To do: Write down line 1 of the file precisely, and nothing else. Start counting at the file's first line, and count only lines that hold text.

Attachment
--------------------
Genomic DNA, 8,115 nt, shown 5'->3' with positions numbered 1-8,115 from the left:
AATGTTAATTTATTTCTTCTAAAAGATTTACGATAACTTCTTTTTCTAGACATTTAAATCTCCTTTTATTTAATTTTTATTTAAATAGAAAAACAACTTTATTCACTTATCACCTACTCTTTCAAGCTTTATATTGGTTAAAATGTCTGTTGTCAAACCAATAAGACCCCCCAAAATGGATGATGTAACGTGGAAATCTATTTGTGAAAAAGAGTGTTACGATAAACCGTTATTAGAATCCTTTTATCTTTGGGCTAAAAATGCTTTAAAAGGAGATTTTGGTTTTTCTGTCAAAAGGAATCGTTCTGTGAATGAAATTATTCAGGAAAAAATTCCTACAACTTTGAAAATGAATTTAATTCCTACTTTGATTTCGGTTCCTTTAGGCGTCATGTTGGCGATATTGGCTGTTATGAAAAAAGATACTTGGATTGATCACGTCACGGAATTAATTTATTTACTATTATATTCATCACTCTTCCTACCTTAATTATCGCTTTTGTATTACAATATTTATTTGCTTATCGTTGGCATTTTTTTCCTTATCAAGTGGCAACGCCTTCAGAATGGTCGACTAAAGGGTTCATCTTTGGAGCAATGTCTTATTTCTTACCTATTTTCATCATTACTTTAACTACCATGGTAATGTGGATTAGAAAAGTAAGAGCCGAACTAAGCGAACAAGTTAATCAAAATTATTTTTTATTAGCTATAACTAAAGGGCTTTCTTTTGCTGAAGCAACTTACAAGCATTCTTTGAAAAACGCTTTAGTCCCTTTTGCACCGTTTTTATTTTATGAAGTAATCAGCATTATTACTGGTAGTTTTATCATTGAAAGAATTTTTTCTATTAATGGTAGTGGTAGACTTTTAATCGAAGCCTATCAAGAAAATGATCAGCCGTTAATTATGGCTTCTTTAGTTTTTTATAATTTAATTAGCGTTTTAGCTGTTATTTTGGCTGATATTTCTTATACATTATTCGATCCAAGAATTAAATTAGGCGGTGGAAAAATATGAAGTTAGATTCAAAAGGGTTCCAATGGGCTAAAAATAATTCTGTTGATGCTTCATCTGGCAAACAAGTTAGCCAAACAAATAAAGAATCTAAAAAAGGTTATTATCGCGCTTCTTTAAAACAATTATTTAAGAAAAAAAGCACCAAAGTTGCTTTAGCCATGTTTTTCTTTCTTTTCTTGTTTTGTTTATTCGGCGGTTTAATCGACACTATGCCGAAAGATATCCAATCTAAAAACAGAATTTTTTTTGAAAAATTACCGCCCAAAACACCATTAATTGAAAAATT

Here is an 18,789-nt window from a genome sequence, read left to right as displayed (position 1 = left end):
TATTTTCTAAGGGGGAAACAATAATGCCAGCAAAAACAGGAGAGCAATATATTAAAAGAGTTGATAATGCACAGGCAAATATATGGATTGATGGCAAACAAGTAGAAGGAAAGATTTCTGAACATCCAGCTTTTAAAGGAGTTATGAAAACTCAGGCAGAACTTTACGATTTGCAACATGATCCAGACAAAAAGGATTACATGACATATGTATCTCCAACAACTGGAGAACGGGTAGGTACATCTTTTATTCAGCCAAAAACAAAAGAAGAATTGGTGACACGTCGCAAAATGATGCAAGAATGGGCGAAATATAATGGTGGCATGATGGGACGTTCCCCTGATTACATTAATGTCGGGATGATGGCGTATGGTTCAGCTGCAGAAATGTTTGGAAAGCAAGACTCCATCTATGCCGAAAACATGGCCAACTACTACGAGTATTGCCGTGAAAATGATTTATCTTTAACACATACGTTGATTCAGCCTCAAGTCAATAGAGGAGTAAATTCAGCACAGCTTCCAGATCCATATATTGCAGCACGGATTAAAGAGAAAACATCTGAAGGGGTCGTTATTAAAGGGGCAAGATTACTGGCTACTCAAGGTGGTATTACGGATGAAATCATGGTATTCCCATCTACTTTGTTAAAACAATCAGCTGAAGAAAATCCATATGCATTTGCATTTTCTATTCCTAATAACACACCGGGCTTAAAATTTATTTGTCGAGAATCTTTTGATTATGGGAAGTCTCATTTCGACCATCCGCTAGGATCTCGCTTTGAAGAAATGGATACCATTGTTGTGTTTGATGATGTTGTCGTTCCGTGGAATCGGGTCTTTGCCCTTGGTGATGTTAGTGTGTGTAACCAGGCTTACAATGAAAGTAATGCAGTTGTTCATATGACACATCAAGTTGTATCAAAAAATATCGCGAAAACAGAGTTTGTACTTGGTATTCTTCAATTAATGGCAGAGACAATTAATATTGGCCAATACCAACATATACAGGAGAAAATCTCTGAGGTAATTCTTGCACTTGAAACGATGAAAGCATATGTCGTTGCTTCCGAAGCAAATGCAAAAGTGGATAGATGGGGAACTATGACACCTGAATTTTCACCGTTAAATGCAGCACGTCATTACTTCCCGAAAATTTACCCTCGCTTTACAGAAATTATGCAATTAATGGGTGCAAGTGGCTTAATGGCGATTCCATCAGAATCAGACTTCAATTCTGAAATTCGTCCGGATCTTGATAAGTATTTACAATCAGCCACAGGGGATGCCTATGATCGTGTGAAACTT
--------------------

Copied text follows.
Genomic DNA, 8,115 nt, shown 5'->3' with positions numbered 1-8,115 from the left: